What's in YOUR pipe?

Let’s talk real life for a minute.

I’m a small business. You know, like…my business is me. I prospect, I sell, and then I do all the work. I know tons of people who do this. Some are one-man (or girl) shows like me, and some have a small team working for them. But it seems we all run into the same type of problem. We ebb and flow through the abundant times…where we get all this business, dive into it, then once the project is complete, we’re like, “Oh crap, where’s my pipeline and is there anyone in it?” We get so involved with client work that we forget that it WILL eventually come to an end…because we’re contractual. Some are a year. Some longer…some shorter. But again, project-based.

I love how I’m the queen of marketing but don’t always follow the same rules I tell my clients to follow. Marketing for me, quite frankly sucks. I have this thing with self-promotion. I mean, it’s easy for me to promote my band…because that’s a team…a unit. It’s easy for me to promote my non-profit, Girls Rock Indy, because that’s a cause that’s way bigger than me. What I’m finding out…yet again…after having my own business for a year and a half…is that I constantly have to network, talk to, and work with other people. We ALL do. It’s a business fundamental. We can’t just shack up in our little social media corner. (Don’t front, you know how easy it is to do that!)

Not to mention, my business coach says to me yesterday, “I had someone come up to me the other day and ask, ‘So, is Lindsay still doing Linzstar or is she just doing Neon Love Life?’” That, to me, means I’m not doing a very good job marketing Linzstar. So…lessoned learned.

YES, of course, I’m still doing ghost blogging, social media and all kinds of other written stuff. I love it. It’s my thing. So what now? It’s time to get really intentional on making sure I’ve got a pipe. All small businesses must.

What are some of the ways YOU do this? Have you struggled with the same type of thing?

6 Responses to “ What's in YOUR pipe? ”

  1. I struggle with this daily. I made the mistake by not building a recurring revenue model from day one. For those who don’t know, I own a web design company, so many of our projects are 1 and done. We are now working on ways to continue the relationship with internet marketing services.

    It’s a tough battle to win. Most hired sales professionals won’t turn up the results you’re looking for, so the idea of hiring a sales rep goes out the window. It’s expensive to hire someone to actually do the physical work while the owner goes out and sells, so that is also a tough pill to swallow. Really, the only conclusion I’ve come up with is to outsource a few projects to trusted partners, that way you don’t get overloaded and you can continue to balance out sales and doing the work.

    Nice article!

  2. I utilize several platforms to keep my communications separate. While @KLFLegal is my primary social media identity, I can talk art from @IDADA, literature from @VonnegutLibrary, soccer from @IndyBlues, etc. That way people who just follow @KLFLegal won’t be inundated with all of my side projects. Downside…a large percentage of the folks I communicate with don’t follow @KLFLegal, the one that actually pays the bills in the end.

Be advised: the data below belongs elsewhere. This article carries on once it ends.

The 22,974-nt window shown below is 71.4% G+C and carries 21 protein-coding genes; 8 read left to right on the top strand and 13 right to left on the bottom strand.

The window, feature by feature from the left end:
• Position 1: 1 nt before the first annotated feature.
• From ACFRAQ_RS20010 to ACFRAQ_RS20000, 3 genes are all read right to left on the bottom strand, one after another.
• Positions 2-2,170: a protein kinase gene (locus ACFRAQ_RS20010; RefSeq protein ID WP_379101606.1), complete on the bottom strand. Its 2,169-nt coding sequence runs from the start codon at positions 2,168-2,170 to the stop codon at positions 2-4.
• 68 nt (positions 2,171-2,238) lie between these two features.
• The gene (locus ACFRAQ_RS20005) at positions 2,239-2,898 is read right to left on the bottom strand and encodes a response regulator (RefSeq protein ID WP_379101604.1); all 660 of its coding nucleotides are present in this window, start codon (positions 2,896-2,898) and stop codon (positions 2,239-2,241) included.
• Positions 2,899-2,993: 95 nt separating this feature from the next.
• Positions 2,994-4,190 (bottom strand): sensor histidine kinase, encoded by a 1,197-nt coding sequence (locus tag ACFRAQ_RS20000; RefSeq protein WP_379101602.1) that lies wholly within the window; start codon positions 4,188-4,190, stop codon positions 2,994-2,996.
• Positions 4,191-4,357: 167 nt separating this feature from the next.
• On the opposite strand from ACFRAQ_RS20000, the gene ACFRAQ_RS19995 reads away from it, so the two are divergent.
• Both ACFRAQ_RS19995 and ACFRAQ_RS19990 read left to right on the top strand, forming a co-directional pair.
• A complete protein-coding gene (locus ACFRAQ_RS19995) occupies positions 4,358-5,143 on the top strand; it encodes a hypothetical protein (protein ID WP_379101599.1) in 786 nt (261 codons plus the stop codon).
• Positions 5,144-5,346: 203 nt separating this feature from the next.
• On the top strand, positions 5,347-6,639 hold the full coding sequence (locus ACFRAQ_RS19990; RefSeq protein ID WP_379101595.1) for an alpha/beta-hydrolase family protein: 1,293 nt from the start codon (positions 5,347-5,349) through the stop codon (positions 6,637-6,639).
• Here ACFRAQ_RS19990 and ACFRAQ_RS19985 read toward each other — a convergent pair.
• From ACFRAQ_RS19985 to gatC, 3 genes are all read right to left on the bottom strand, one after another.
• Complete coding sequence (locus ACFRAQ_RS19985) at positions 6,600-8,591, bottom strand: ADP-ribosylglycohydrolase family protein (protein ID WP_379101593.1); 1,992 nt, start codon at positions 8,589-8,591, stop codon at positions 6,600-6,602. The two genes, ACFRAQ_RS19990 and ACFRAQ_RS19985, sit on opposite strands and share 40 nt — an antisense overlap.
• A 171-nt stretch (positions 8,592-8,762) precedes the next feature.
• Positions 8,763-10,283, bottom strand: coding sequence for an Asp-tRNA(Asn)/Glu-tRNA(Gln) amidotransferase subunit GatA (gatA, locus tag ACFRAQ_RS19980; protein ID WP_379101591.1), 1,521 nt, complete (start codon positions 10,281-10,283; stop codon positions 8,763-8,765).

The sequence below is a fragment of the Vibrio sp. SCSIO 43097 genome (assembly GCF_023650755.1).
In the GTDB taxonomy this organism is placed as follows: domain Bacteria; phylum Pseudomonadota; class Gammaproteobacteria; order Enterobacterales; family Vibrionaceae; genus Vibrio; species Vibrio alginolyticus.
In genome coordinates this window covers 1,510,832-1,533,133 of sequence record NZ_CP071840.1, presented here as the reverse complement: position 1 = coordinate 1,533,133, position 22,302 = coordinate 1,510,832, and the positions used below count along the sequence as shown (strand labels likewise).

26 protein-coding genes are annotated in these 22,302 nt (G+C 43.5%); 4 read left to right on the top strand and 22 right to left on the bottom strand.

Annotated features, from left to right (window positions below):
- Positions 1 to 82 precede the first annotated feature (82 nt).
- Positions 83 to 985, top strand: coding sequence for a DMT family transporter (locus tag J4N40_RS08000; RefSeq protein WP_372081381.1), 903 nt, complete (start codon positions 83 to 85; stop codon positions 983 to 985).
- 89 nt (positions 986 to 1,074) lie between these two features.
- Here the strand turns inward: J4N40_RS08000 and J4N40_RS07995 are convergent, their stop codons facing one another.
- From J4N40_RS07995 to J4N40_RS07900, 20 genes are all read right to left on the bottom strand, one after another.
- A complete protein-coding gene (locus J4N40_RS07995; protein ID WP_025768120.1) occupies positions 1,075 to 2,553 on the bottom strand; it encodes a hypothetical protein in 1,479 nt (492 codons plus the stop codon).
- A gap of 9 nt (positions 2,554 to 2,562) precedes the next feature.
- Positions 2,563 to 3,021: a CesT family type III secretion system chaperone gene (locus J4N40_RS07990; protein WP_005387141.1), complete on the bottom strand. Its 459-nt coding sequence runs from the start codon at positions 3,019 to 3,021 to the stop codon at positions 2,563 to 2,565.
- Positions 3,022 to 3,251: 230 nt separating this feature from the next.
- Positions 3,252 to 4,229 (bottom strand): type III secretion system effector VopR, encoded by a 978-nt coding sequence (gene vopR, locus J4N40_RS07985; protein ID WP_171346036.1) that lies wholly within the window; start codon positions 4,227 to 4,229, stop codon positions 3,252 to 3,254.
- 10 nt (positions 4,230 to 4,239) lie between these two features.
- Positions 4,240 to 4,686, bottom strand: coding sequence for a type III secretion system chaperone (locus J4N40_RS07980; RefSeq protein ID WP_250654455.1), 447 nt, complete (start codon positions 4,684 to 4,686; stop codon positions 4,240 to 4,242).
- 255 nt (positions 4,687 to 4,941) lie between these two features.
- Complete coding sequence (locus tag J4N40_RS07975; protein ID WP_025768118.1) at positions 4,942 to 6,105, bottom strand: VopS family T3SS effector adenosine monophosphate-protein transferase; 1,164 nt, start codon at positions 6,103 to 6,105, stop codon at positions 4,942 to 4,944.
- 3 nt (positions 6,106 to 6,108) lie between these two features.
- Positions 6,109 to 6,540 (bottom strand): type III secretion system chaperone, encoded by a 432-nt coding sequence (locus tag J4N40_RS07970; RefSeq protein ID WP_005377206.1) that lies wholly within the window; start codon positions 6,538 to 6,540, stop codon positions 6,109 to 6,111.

I cross-reference the accounts every once in awhile so that people who are interested in something else I do can make the connection.

    Maybe more work-specific comments from @Linzstar?

  3. Chuck Gose says:

    Often times the most important product we offer is the one we forget to sell – ourselves.

  4. Kenan, I’m the same way. I’ve got @LindsayManfredi which is personal and business…in a sense. Then @girlsrockindy and @neonlovelife. When you have your hands in all different sorts of cool projects, that’s awesome. But we ultimately come back to where we make our money. Linzstar is my biggest money maker. We’ve yet to take anything personally for running Girls Rock and all the band money goes right into recording, merch, and band stuff. We’ve never paid each other out of that at this point. I think it’s good to use @klflegal to represent your other interests. Especially if that’s your bigger following. I think you should blog about these other things you’re into and ask people to follow you. Perhaps they’re not aware of who you are.

  5. Tom Rubin says:

    Great post, Lindsay.
    I just opened up my own company on 10/1 so I definitely feel what you are going through. It’s a hard problem to solve, for me, mainly because of money. If I’m out selling, I can’t be here doing the work and vice versa. Luckily, I get a lot of word of mouth business. I have my @El_Chorizo account & my @ERComputingInc account. I’m seriously thinking of abandoning the ER account because I’m not sure if I have time to work on growing it. Still, I’d never change what I’ve done to this point. Good luck to you!!

  6. Tom, good luck. Business ownership is one of the best decisions I ever made. But as I said, it’s hard to promote me me me, all the time, ya know. I guess the best thing is balance, yes?
    Thank you all for taking the time to read and comment.

Leave a Reply

comments-bottom

Featured Photos

Random Photos

Business Etiquette A... Posted by author icon Lindsay Manfredi Feb 9th, 2009 | 6 responses
Social Media…b... Posted by author icon Lindsay Manfredi Jun 16th, 2010 | 19 responses
The Mini Experience... Posted by author icon Lindsay Manfredi Apr 7th, 2009 | no responses

Top Rated

Beginning To Blog... Posted by author icon Lindsay Manfredi
1 Star2 Stars3 Stars4 Stars5 Stars (No Ratings Yet)
Loading ... Loading ...
Room For Growth:Expa... Posted by author icon Lindsay Manfredi
1 Star2 Stars3 Stars4 Stars5 Stars (No Ratings Yet)
Loading ... Loading ...
Media Bias and the E... Posted by author icon Lindsay Manfredi
1 Star2 Stars3 Stars4 Stars5 Stars (No Ratings Yet)
Loading ... Loading ...